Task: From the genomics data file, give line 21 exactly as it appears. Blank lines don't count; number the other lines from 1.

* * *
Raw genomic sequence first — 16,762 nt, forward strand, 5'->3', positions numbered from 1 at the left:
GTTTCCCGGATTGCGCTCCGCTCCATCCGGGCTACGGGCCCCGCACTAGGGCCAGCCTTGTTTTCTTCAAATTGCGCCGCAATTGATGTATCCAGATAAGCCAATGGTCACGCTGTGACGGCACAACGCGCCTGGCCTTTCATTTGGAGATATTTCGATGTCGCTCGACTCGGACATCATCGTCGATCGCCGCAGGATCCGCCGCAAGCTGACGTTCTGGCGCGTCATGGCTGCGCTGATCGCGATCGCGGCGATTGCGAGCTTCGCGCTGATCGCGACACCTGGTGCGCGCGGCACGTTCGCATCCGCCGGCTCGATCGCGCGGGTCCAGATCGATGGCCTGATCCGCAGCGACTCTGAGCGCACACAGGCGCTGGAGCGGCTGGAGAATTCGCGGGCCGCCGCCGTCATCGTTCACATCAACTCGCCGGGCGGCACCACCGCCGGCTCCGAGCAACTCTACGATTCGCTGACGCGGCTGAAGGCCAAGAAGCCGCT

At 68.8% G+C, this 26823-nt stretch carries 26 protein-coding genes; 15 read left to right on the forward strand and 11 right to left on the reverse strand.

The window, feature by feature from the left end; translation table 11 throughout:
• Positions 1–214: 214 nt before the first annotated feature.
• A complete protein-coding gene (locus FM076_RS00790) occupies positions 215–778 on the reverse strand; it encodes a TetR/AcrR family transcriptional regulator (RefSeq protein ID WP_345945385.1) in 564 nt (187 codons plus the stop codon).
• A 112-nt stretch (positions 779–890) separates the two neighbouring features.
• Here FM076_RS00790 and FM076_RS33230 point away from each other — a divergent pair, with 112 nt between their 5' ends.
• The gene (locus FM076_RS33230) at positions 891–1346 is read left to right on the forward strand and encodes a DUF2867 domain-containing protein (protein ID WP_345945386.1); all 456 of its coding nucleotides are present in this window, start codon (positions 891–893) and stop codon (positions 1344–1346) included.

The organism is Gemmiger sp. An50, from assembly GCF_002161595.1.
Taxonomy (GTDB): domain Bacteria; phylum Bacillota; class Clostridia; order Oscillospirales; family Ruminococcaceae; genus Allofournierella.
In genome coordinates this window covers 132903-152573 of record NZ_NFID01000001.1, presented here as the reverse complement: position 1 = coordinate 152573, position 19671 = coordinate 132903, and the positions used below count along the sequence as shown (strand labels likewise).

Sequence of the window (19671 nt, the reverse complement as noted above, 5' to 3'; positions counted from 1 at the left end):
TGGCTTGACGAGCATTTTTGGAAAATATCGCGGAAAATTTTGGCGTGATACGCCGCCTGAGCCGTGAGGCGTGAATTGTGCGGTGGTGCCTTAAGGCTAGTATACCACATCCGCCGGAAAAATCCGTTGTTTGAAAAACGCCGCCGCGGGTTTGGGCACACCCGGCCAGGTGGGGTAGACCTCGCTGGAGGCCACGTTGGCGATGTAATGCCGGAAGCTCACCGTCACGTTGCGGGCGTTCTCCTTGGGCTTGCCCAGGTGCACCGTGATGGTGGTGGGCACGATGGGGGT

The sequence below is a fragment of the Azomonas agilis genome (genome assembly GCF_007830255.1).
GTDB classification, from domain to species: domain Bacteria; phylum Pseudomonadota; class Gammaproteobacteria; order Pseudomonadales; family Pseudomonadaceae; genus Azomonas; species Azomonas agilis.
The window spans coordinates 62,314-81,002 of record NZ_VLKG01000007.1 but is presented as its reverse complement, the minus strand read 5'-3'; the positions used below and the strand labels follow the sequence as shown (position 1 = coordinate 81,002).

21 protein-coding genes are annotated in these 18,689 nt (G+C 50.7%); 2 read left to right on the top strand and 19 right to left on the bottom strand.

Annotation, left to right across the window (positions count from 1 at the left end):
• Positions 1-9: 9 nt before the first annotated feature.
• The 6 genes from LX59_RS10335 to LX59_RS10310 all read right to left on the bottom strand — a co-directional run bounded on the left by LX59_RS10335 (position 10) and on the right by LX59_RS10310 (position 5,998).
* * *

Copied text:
• The 6 genes from LX59_RS10335 to LX59_RS10310 all read right to left on the bottom strand — a co-directional run bounded on the left by LX59_RS10335 (position 10) and on the right by LX59_RS10310 (position 5,998).